Super-Articulate - TOY FAIR Musings: A LEGENDS Reborn?

Super-Articulate: TOY FAIR Musings

Another New York Toy Fair has come and gone, and in its wake are a number of announcements that will likely have fans of comics and collectibles alike chatting for months. We’ll be doing some history and/or commentary tied to several announcements. One of the bigger things to be confirmed is the comeback of a line that was long beloved by collectors, Marvel Legends.


Marvel Legends: You’ll soon see a long delayed (by me) review of the exclusive two-packs that appeared recently at Toys R Us. These three packs (Winter Soldier/Black Widow, Hulk/Valkyrie, and Deadpool/Warpath) marked the return of a line that many felt was the absolute standard bearer of super-hero toys last decade. During the couple of years that the Legends expression has rested, Hasbro managed to turn the smaller cousins of Legends, Marvel Universe, into a huge hit.

Some History: The Legends line itself got off to a small start in 2002. Technically, it was a spin-off of the successful Spider-Man Classics line from Toy Biz, a series of very articulated figures that easily outshone the standard Marvel lines of the ‘90s. The first assortment consisted of four characters: Captain America, The Hulk, Iron Man (classic late ‘70s/early ‘80s armor) and Toad. Yeah, Toad, owed at least in part to the popularity of the X-Men films.

Series Two introduced a conceit to this line that’s long been the bane of collectors: the dreaded variant. Your base figures were Dr. Doom, Hulk, Human Torch, Namor, and The Thing. The chase variant was a Doombot ; there were also variants of Thing (one with a trenchcoat), and Hulk (a Wal-Mart exclusive that sported a removable white shirt). The Human Torch had a running change; he originally had a 4 on his chest in flame form, but later versions dropped the 4.

The fourth series introduced the notion of one figure being the rare chase, in this case Goliath. Goliath was a repaint of Giant-Man from an earlier Avengers boxed set, and it also included Ant-Man and Wasp from that same set. For series five, the chase was Red Skull, and the number of other figures increased to six. In fact, the number of figures would continue to increase; by Series Eight in 2005, there were eight figures and several chases (including Yelena Belova Black Widow, a classic Cap, a Doombot re-release, and a Mohawked Storm).

A huge change arrived in the line with Series Nine; that was the introduction of the Build-A-Figure, a new idea that featured each character in the assortment coming packed with a piece of a larger figure that collectors could then build. Galactus was an obvious first choice for this, and his pieces were spread about among seven figures. The next two series followed suit.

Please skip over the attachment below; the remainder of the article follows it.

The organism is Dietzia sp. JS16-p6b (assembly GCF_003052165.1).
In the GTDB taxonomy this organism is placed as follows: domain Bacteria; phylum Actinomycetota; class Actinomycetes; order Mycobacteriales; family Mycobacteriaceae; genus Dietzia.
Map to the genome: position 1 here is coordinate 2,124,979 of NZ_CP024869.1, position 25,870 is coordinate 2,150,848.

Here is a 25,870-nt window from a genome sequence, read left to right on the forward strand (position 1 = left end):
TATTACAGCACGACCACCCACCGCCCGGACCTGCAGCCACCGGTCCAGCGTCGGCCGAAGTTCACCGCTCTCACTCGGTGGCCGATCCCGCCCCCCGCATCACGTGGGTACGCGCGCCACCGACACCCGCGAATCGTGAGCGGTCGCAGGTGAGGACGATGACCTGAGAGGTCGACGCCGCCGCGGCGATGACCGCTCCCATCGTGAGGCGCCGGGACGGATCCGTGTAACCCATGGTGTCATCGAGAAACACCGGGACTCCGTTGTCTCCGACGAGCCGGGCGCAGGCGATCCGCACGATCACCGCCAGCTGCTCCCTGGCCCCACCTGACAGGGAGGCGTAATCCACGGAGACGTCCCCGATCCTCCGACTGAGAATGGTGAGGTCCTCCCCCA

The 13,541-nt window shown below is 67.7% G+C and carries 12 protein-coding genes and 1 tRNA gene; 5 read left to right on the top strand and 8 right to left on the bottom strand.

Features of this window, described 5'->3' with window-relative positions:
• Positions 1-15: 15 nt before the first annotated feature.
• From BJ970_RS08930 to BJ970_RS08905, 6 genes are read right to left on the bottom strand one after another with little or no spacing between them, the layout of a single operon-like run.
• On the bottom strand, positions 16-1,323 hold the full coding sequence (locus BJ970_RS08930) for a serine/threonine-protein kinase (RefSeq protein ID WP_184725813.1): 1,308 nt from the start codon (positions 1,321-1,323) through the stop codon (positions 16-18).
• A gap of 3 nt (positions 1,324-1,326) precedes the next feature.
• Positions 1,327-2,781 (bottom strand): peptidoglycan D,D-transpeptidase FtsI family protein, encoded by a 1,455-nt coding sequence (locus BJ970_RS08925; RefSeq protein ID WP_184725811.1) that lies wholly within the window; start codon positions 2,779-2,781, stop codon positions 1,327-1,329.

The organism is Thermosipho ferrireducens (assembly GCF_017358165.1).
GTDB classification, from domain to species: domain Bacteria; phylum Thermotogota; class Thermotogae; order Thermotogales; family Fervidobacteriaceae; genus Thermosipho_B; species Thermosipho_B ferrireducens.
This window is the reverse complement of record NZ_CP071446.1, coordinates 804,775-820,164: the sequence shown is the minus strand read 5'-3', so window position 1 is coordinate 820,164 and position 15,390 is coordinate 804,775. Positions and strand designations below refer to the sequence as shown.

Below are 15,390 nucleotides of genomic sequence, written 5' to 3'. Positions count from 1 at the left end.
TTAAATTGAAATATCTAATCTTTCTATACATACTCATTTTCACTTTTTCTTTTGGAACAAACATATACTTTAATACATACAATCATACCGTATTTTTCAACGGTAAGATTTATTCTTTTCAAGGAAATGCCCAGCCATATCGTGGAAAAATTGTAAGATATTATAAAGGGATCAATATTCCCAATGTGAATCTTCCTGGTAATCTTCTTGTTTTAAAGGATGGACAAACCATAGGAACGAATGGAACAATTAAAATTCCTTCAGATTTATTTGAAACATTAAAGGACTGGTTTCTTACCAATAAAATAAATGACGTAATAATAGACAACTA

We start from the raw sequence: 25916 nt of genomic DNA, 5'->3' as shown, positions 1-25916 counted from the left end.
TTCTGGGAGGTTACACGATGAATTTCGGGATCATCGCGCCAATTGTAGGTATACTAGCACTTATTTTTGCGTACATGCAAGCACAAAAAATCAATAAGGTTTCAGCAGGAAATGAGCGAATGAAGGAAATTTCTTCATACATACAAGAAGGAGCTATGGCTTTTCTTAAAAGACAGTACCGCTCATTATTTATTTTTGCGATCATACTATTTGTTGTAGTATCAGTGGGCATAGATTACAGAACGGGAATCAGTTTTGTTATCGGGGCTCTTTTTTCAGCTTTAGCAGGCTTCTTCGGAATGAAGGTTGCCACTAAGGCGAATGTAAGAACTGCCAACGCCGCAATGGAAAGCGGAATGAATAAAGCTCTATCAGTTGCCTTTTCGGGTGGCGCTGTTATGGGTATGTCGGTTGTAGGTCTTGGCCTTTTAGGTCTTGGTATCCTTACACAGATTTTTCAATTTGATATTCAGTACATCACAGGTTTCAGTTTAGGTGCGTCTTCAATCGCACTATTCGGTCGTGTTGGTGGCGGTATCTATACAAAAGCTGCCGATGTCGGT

Series Eleven walked away from Build-A-Figures for a short time, replacing those pieces instead with vehicles of some type. For example, Vengeance came with his bike, Logan came with a motorcycle, and so on. Series Twelve went back to the BAF. In a move that irritated many collectors, the next wave in 2006 was a Wal-Mart exclusive; on top of that, it was a huge assortment, requiring NINE figures to build an enormous classic Giant-Man.

That same year, Marvel Legends also showcased “Face-Off” two-packs, bringing in as-yet-unmade villains like Kingpin, Leader, and Baron Strucker to face new versions of their classic enemies. These joined previously released exclusive boxed sets, some of which included figures that were/became very rare (such as Rogue). Between 2003 and 2006, nine of these sets were released at various retailers. Additionally, a number of spin-off lines debuted, including X-Men Classics (which featured the likes of Archangel and Avalanche).

In 2007, a seismic change occurred as the line transitioned from Toy Biz to Hasbro. Fans took issue with some changes, like the elimination of packed-in reprint comics. Also, some felt that the quality suffered in the changeover; notably, many fans voice complaints about the Emma Frost figure from Hasbro Wave One. Nevertheless, the line continued to move forward, offering splinter assortments like a Fantastic Four wave that boasted a Ronan the Accuser BAF.

The breaking point came in 2008. First, there was the Hulk series. Fans would have to buy two whole assortments to make the BAF Fin Fang Foom. This occurred at the same time that the Red Hulk Series was a Target exclusive and the Ares Series became a Wal-Mart exclusive. This also accompanied a spike in prices; though the figures were as low as $8 at many outlets in the earlier years (indeed, into the BAF days), individual figure prices hit $14 at some outlets. The sheer amount of waves, the number of figures needed to complete a BAF, the frustration over various exclusives and the impending doom of the economy all began to take their toll. The two-packs also went to exclusive status.

By 2009, with the exception of two-packs exclusive to Toys R Us, the line had ground to a stop. However, at SDCC that year, Hasbro unveiled plans to re-invigorate the line by showing a large number of sculpts that fans could vote on. The top three would join later two packs, which they did; the three winners were Valkyrie, Winter Soldier and Deadpool from the current round of packs.


Now: Plans call for a full return for Marvel Legends in 2012. It’s been said that the line will pick up where it was, moving forward with new characters or versions (like Thor in his current outfit) and new BAFs (like Terrax the Tamer). Look for a Thor exclusive at SDCC this summer, along with announcements regarding the specific composition of the line to follow.

With Marvel Universe continuing to expand, Marvel Legends returning, and the debut of similarly-sized lines for the Captain America and Thor films, it looks like this is a good time to be in the Marvel figure family.

Also on Newsarama:

TOY FAIR 2011 Images

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